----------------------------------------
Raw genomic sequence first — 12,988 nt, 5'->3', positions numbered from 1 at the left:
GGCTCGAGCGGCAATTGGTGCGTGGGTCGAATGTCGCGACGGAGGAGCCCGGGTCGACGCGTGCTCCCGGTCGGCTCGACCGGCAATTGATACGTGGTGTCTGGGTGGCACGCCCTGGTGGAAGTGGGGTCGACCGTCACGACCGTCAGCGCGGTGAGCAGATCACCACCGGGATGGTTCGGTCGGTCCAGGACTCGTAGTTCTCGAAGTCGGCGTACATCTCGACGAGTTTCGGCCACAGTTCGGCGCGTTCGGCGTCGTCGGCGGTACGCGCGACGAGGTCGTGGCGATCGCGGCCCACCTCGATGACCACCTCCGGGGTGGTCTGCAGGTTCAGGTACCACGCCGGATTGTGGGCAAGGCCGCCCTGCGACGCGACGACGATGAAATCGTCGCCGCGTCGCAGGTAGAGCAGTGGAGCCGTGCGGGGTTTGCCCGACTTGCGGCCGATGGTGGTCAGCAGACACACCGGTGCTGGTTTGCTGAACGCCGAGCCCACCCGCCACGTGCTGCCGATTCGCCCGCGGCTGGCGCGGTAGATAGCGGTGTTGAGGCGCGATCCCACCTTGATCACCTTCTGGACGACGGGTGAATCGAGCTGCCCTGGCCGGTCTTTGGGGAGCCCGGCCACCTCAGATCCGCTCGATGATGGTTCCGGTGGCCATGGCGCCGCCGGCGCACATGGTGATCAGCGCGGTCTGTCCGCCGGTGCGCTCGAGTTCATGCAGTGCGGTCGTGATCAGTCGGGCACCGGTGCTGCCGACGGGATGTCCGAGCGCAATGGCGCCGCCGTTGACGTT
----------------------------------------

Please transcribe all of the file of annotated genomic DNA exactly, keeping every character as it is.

Raw genomic sequence first — 12,988 nt, 5'->3', positions numbered from 1 at the left:
GGCTCGAGCGGCAATTGGTGCGTGGGTCGAATGTCGCGACGGAGGAGCCCGGGTCGACGCGTGCTCCCGGTCGGCTCGACCGGCAATTGATACGTGGTGTCTGGGTGGCACGCCCTGGTGGAAGTGGGGTCGACCGTCACGACCGTCAGCGCGGTGAGCAGATCACCACCGGGATGGTTCGGTCGGTCCAGGACTCGTAGTTCTCGAAGTCGGCGTACATCTCGACGAGTTTCGGCCACAGTTCGGCGCGTTCGGCGTCGTCGGCGGTACGCGCGACGAGGTCGTGGCGATCGCGGCCCACCTCGATGACCACCTCCGGGGTGGTCTGCAGGTTCAGGTACCACGCCGGATTGTGGGCAAGGCCGCCCTGCGACGCGACGACGATGAAATCGTCGCCGCGTCGCAGGTAGAGCAGTGGAGCCGTGCGGGGTTTGCCCGACTTGCGGCCGATGGTGGTCAGCAGACACACCGGTGCTGGTTTGCTGAACGCCGAGCCCACCCGCCACGTGCTGCCGATTCGCCCGCGGCTGGCGCGGTAGATAGCGGTGTTGAGGCGCGATCCCACCTTGATCACCTTCTGGACGACGGGTGAATCGAGCTGCCCTGGCCGGTCTTTGGGGAGCCCGGCCACCTCAGATCCGCTCGATGATGGTTCCGGTGGCCATGGCGCCGCCGGCGCACATGGTGATCAGCGCGGTCTGTCCGCCGGTGCGCTCGAGTTCATGCAGTGCGGTCGTGATCAGTCGGGCACCGGTGCTGCCGACGGGATGTCCGAGCGCAATGGCGCCGCCGTTGACGTT